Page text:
Jen Brister: Under Privilege | Edinburgh Fringe review by Steve Bennett
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Jen Brister: Under Privilege

Edinburgh Fringe review by Steve Bennett

This is a phenomenal display of sinewy stand-up performance. Jen Brister dominates the room with superhuman energy, raging with vein-bulging ferocity at her targets, compelling the audience to follow her.

She has fantastic vocal range, from the deepest growl that emanates from the depths of Hades to the polite, well-spoken tones of middle-class liberal – and deploys ever level with absolute precision. Every beat and transition is timed perfectly, too. Silences drip in anticipation; then opinionated anger swells into tsunamis of passion.

Add in physical command of her space and you have a  mesmerising masterclass of delivery that radiates certainty in herself and her material. It makes every argument compelling, even when it’s a misdirection that will pay off in an explosive punchline.

It is a story of parenthood, but forget cute kids stories, this is unvarnished reality. Brister is not the first comedian to voice the honest, negative thoughts about how her children  get on her nerves and all the bullshit that surrounds motherhood. But I’d venture no one has done it with such intensity of feeling; Motherhood has left her on the edge.

There is a broader dimension to her frustrations, too, as she, as a self-identifying ‘woke lesbian’ tries to get the right balance for her four-year-old twins. She and her partner want the boys to have privilege, but not be ‘entitled bellends’. There are already showing signs, and as white, middle-class, and probably cis and probably straight men, they are in the highest risk factor.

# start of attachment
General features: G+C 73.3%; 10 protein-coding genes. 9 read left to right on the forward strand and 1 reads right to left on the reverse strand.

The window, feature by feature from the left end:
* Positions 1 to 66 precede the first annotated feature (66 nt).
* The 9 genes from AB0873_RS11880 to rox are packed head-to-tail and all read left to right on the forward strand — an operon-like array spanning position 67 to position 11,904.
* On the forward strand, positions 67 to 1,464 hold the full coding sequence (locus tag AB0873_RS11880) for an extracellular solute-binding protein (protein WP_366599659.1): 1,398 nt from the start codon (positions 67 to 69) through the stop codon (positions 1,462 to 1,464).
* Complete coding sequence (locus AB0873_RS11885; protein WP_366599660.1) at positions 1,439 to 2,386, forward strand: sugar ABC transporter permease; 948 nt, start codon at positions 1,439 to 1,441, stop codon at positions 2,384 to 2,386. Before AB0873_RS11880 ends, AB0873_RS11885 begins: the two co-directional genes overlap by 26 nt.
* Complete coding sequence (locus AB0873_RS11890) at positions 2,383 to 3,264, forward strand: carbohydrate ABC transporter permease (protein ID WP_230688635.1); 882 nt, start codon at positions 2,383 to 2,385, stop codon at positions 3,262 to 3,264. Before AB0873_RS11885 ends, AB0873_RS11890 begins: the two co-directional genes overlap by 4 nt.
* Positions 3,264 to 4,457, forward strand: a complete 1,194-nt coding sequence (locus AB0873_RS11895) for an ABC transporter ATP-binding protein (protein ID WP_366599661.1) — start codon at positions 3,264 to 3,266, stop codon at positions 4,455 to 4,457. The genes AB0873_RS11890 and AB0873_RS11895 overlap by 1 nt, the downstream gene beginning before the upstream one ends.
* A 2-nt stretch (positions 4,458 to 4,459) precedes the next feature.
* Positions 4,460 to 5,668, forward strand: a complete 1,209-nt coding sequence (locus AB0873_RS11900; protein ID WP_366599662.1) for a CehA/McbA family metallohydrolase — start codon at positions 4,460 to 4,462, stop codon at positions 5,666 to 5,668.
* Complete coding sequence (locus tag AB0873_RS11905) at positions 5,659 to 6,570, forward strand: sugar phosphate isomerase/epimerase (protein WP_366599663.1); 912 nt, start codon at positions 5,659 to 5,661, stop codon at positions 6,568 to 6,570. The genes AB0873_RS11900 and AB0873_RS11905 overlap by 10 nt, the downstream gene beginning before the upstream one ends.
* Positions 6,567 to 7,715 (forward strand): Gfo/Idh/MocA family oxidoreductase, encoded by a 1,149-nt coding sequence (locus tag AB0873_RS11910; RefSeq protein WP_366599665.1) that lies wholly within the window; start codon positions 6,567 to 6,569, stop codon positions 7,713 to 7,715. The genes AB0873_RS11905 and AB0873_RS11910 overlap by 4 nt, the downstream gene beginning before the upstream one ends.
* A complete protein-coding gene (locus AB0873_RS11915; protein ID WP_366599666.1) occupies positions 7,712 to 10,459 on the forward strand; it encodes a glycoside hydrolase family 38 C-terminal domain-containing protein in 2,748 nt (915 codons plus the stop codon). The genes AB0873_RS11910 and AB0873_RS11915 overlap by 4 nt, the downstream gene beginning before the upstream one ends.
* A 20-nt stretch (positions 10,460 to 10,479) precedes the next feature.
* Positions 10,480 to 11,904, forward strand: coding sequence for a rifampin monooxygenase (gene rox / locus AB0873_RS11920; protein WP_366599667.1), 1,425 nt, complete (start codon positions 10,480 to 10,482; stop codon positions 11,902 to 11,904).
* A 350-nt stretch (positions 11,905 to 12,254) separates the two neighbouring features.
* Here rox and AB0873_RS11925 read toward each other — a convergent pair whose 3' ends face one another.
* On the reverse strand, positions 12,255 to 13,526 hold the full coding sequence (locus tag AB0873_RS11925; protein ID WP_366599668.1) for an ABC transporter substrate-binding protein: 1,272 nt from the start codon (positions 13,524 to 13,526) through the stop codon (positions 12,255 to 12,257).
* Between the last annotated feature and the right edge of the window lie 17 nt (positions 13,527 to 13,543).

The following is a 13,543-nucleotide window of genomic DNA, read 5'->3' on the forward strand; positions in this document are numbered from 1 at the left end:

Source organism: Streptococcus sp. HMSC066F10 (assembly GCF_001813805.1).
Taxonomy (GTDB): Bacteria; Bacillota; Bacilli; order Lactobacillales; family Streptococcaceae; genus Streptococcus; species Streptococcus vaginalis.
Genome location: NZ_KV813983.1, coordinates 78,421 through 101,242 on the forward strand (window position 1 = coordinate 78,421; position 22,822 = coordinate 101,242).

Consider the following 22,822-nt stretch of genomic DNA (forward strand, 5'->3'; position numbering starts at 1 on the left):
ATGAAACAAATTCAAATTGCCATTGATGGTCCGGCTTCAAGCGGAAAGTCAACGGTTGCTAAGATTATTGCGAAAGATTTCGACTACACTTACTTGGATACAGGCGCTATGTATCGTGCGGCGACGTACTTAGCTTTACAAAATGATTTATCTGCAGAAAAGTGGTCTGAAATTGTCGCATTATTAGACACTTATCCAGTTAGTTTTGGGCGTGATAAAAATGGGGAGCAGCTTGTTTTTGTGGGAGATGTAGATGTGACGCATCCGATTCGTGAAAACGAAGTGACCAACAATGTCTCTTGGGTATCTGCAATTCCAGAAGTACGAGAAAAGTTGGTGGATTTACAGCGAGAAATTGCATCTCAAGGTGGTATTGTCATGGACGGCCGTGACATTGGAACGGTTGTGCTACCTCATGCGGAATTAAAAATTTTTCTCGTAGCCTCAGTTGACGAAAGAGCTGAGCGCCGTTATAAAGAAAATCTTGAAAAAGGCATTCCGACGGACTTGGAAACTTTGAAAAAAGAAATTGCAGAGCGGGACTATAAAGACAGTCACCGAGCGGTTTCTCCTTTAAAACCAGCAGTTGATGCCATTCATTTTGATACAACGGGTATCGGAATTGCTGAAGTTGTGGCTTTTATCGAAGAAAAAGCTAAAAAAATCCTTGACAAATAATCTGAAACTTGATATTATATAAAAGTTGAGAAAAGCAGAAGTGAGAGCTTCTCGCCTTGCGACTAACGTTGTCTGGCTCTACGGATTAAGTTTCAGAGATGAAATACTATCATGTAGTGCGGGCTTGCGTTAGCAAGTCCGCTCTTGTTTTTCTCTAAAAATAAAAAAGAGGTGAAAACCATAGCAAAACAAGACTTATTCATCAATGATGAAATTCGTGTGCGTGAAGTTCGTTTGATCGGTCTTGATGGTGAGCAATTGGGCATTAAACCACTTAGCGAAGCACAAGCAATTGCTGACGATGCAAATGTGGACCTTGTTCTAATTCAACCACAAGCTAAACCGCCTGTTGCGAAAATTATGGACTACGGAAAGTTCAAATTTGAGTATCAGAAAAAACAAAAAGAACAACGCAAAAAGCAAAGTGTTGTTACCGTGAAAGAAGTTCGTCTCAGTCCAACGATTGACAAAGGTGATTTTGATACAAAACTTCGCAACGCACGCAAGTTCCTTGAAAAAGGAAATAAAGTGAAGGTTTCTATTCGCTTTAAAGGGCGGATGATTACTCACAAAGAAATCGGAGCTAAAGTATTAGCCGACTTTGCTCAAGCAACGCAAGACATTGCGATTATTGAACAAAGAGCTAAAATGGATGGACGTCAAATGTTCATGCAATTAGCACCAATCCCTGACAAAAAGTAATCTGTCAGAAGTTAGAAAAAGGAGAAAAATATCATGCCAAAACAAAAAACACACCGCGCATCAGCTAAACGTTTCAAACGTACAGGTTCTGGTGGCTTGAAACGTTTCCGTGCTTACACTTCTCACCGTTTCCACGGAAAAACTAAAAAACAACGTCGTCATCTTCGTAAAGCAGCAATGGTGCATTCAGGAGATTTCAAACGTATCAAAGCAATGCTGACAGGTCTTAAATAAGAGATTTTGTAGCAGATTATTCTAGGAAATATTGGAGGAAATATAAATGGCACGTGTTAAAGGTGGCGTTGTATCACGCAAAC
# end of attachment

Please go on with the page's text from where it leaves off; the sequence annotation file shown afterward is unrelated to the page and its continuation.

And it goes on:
Into this context, Brister can contrast the pampering her kids get to her own upbringing by a ‘confrontational, dogmatic’ Spanish mother, again adding spice to the familiar ‘wasn’t like this in my day’ observations.

And in the spirit of striving for equality, she has a compelling positive argument for those protesting about the existence of LGBT people being taught in primary school. Then she more brutally eviscerates right-wing commentator Toby Young for his his privilege – and for his hostile attempts to maintain it.

But she holds back even more blistering scorn – she has an endless supply of the stuff – for the more hypocritical behaviour of the middle-classes, especially those who holiday in Dubai, because a sun break is more important that human rights.

Brister is insightful and provocative at every turn – and that includes voicing a rarely-heard aspect of privilege – that good looks are another booster step to getting ahead in life. The realisation that this applies to her adds pleasing self-doubt to temper the rock-solid convictions of her delivery.

Only towards the end does the quality of the content drop, as she talks about the overdone topic of how styles of pubic hair have changed. Same for its follow-on, about labiaplasty, although it’s understandable why she’d want to use her platform to make the point about such mutilation for entirely unnecessary cosmetic reasons.

But this is a full-throttle thrill-ride through the British social landscape. It is, if the word’s not appropriate, a privilege to hear Brister vent.

Review date: 20 Aug 2019
Reviewed by: Steve Bennett
Reviewed at: Monkey Barrel Comedy Club

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